UW publishes migration conservation study


WYOMING – University of Wyoming researchers published a new study exploring emerging big-game migration corridor conservation strategies meant to protect migration across vast and complex landscapes. The interdisciplinary study involves ecology, economics and law to examine migration habits.

The researched was published under the title “Where the Deer and the Antelope Play: Conserving Big Game Migrations as an Endangered Phenomena” in the Duke Environmental Law & Policy Forum. The full report can be read at https://scholarship.law.duke.edu/delpf/vol31/iss1/2/.

Findings provide information about migration ecology and economic principles relevant to conserving migrations before examining the successes and shortcomings of current legalities and policies. The paper also outlines a potential future legal approach that aims to meet biological needs of migrating species and address the economic and social challenging of conserving species that cross a multitude of jurisdictional boundaries throughout annual movements.

Ecological studies have provided abundant evidence that migrations are critical to sustaining healthy populations of mule deer, elk, pronghorn, moose, bison and bighorn sheep.

Western states like Wyoming and the U.S. Department of Interior have developed long-term policies to protect these vast wildlife movements, but those only apply to specific species and have struggled to balance coordination across large landscapes and multiple jurisdictions with local knowledge and implementation expertise, according to a statement accompanying the study’s release.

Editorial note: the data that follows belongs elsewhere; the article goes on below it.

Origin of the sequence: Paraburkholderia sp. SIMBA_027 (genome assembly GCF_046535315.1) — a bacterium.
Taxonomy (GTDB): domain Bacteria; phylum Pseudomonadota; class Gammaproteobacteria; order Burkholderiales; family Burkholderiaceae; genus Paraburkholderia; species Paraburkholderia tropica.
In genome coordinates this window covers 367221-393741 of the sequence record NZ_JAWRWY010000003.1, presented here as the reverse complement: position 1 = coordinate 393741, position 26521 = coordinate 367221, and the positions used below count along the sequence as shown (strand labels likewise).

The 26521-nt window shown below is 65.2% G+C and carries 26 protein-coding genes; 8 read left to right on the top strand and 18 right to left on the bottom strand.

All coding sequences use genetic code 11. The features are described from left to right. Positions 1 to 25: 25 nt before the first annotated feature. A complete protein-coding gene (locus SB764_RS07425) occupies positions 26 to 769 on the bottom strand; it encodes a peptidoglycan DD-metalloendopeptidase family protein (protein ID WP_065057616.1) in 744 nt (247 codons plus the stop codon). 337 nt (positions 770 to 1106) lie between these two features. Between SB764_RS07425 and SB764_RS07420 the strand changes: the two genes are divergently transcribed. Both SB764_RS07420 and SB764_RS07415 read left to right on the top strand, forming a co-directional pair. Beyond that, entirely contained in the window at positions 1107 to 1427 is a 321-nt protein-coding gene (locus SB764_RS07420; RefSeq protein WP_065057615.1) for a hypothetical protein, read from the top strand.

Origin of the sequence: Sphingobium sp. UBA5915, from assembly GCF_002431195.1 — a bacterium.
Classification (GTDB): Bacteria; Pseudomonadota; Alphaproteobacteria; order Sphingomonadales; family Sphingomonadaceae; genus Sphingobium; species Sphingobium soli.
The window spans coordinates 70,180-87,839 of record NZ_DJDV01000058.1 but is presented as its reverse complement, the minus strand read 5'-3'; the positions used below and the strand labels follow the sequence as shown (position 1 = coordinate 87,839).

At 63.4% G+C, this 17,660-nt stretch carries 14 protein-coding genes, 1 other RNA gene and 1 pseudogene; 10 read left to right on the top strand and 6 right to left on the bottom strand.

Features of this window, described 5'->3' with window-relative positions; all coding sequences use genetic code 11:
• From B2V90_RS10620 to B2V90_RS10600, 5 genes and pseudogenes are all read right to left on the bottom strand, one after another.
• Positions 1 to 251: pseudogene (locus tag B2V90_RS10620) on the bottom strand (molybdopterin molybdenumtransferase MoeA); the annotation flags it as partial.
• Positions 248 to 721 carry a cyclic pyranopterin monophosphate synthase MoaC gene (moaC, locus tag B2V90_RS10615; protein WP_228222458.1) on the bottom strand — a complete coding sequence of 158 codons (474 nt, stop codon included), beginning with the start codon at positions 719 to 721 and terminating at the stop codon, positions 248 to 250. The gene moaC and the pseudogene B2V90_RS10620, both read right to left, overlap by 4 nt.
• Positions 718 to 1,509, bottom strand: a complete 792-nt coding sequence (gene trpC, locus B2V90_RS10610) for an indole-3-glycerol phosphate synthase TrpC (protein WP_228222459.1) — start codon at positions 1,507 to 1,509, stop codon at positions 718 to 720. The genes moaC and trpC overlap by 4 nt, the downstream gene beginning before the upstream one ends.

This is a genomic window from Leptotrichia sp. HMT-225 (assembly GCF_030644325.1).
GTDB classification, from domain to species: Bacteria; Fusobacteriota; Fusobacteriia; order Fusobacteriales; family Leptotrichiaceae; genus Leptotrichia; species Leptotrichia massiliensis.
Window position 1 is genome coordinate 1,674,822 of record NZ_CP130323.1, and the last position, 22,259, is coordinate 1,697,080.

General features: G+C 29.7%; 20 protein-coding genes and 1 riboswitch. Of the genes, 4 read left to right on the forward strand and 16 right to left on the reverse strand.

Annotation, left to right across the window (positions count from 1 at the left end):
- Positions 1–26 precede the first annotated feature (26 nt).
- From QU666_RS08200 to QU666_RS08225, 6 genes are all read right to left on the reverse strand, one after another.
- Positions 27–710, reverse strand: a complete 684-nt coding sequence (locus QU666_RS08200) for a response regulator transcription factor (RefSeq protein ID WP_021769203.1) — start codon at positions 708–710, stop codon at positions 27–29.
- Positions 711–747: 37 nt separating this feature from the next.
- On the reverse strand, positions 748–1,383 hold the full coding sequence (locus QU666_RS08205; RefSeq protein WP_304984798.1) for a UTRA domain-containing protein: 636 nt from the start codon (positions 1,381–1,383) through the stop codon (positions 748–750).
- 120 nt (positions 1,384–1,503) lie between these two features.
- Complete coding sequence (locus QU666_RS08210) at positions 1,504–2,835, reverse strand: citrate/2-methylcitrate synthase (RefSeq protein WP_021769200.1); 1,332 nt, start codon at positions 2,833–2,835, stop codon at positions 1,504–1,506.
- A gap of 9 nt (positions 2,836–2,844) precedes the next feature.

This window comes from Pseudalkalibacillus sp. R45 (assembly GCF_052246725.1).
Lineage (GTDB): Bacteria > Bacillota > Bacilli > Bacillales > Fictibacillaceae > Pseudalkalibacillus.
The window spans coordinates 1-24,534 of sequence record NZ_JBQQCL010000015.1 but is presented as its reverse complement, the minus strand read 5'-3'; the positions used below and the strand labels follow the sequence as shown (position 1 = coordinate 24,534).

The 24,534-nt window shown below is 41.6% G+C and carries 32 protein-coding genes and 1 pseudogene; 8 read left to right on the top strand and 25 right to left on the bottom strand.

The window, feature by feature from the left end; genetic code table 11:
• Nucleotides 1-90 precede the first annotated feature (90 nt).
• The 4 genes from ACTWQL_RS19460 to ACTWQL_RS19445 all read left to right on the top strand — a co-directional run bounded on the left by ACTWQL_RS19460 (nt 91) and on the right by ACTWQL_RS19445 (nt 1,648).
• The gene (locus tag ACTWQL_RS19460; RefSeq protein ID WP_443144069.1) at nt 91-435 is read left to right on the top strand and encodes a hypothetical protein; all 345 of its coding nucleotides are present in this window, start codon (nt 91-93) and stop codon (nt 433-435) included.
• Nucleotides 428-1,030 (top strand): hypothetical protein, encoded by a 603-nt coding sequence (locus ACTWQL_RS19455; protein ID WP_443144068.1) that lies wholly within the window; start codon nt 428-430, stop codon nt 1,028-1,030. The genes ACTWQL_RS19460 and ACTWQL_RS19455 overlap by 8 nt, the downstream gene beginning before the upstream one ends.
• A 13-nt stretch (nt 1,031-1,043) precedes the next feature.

The study was led by Temple Stoellinger, an assistant professor and Wyoming Excellence Chair in the UW Haub School of Environment and Natural Resources and College of Law. Heidi Alberts, Wyoming Excellence Chair of Conservation Economics, and Jason Shogren, Stroock Chair of Natural Resources Conservation and Management, were two professors from the UW Department of Economics who aided the study. Arthur Middleton of University of California-Berkley and Robert Bonnie of Duke University also contributed.

“As policymakers are wrestling with the challenge of protecting long-distance wildlife migrations across the West, this research takes a careful look at the various strategies being employed to find efficiencies and also identify approaches that stand to really achieve the goal of keeping migrations intact,” Stoellinger said. “This is necessarily an interdisciplinary endeavor, and working with scholars from different disciplines brought clarity to this question that could not have been found otherwise.”

Researchers argue for a cooperative federalism approach to balance need for national funding and coordination with local expertise and implementation. They specifically suggest defining a stronger federal policy to better guide local implementation across political jurisdictions, addressing conservation across state and international borders, incorporating values from local and national entities into policy and providing a stable funding source for conservation efforts as for a swath of projects including incentive-based conservation to address highway construction costs.

Researchers also emphasized the need for communication among states and tribes to identify and designate critical migratory corridors and seasonal habitats in need of protection. That communication was determined also necessary with private landowners to implement incentive-based conservation on private land.

“(D)eveloping a more explicit, coordinated policy to address these challenges and improve protection of migratory ungulates is a complex undertaking, compounded by the landscape scale and transboundary nature of migration, and the different views and values stakeholders place on migration conservation both at a local and national level,” the authors wrote.